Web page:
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Structure and Function of Ephemeral Streams in the Arid and Semiarid Southwest: Implications for Conservation and Management

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Technical Report,26 Apr 2010,31 Aug 2015

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Arizona State University Tempe United States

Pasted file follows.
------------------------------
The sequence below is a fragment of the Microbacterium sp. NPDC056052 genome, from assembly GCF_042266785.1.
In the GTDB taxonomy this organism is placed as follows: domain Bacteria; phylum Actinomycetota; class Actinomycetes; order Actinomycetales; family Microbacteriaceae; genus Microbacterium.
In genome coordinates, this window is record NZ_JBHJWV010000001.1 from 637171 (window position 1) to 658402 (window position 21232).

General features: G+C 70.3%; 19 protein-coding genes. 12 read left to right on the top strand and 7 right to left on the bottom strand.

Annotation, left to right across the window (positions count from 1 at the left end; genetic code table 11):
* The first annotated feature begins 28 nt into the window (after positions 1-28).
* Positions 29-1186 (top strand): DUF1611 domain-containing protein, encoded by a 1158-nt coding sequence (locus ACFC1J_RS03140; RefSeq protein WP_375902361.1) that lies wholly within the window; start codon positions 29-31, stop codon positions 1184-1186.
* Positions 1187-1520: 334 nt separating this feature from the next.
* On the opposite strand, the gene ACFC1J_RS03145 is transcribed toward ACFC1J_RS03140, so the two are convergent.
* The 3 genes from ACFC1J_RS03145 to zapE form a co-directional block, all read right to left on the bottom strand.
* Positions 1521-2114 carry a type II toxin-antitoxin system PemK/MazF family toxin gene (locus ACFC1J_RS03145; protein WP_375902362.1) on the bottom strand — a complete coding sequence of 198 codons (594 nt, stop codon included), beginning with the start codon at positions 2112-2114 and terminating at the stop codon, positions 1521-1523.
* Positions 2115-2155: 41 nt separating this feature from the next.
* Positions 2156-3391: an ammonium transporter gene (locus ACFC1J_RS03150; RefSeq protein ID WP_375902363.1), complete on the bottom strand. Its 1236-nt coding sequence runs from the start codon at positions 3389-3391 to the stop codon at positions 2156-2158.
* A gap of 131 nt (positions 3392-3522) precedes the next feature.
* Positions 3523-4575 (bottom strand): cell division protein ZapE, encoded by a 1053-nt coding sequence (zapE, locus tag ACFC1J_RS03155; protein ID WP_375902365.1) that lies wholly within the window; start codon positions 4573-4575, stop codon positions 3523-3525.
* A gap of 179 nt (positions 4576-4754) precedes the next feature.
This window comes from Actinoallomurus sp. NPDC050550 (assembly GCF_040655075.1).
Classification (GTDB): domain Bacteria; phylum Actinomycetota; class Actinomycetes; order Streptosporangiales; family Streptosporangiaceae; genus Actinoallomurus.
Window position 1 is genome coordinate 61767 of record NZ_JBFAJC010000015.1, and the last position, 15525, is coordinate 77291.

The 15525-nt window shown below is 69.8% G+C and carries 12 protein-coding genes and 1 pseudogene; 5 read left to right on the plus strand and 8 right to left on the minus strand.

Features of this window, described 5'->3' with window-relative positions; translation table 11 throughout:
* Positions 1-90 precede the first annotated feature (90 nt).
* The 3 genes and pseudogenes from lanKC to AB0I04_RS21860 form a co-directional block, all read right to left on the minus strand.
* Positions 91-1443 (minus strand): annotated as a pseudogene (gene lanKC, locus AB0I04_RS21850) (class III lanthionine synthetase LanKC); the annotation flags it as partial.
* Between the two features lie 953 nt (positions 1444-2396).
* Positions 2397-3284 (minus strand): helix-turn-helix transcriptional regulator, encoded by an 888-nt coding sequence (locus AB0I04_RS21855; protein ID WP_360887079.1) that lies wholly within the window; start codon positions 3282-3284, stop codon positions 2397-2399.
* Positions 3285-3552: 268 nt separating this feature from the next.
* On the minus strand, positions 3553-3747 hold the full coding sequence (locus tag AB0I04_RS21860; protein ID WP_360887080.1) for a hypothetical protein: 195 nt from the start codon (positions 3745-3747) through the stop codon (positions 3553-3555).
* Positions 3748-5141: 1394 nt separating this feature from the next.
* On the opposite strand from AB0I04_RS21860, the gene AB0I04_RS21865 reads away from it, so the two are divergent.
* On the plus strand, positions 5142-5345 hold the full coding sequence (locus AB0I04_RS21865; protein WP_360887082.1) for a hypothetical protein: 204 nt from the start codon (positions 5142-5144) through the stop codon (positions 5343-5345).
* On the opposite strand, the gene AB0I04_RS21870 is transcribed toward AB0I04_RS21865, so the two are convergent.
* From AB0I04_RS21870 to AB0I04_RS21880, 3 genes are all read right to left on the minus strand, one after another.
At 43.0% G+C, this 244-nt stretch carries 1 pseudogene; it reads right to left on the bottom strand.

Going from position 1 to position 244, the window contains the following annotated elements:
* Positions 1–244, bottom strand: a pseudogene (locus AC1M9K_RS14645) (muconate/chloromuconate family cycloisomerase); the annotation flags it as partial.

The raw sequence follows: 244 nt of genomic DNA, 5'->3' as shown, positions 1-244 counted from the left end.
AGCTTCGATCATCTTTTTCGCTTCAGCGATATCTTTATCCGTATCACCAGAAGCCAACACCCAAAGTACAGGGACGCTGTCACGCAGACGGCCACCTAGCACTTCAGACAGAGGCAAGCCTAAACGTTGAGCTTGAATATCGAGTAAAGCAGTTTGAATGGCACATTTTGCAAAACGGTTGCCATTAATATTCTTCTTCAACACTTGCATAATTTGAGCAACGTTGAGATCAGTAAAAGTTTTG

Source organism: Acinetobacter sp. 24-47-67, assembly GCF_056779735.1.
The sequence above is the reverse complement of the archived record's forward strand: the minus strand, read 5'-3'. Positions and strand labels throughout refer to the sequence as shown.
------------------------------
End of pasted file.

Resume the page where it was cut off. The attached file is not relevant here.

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This projects goal was to improve understanding of the hydroclimatic drivers of biotic communities and ecosystem processes in ephemeral stream channels as a basis for projecting response to regional climate change. Data were collected on stream hydrology, litter decomposition, nutrients, vegetation, seed banks, and ground-dwelling soil arthropods. Relationships between rainfall and stream flow permanence varied by stream flow type. Duration of flow and precipitation were decoupled for intermittent and semiperennial streams because of contributions from groundwater discharge and the vadose zone. Decomposition and nutrient release were tightly coupled to stream flow for the narrow band along the stream channel, but not for the associated riparian zone. Along the continuum from ephemeral to semiperennial stream flow, trade-offs were apparent between riparian plant biomass high at wetter sites and plant species diversity high at dry sites with sparse canopy. Ground dwelling arthropods were strongly influenced by flow permanence, with effects being seasonally dynamic. The results demonstrate the need to conserve a variety of stream flow types to meet the sometimes mutually exclusive goals of high ecosystem productivity and high species richness. The many small, unnamed ephemeral streams in the piedmont of the Huachuca Mountains and Barry Goldwater Range have high conservation value.

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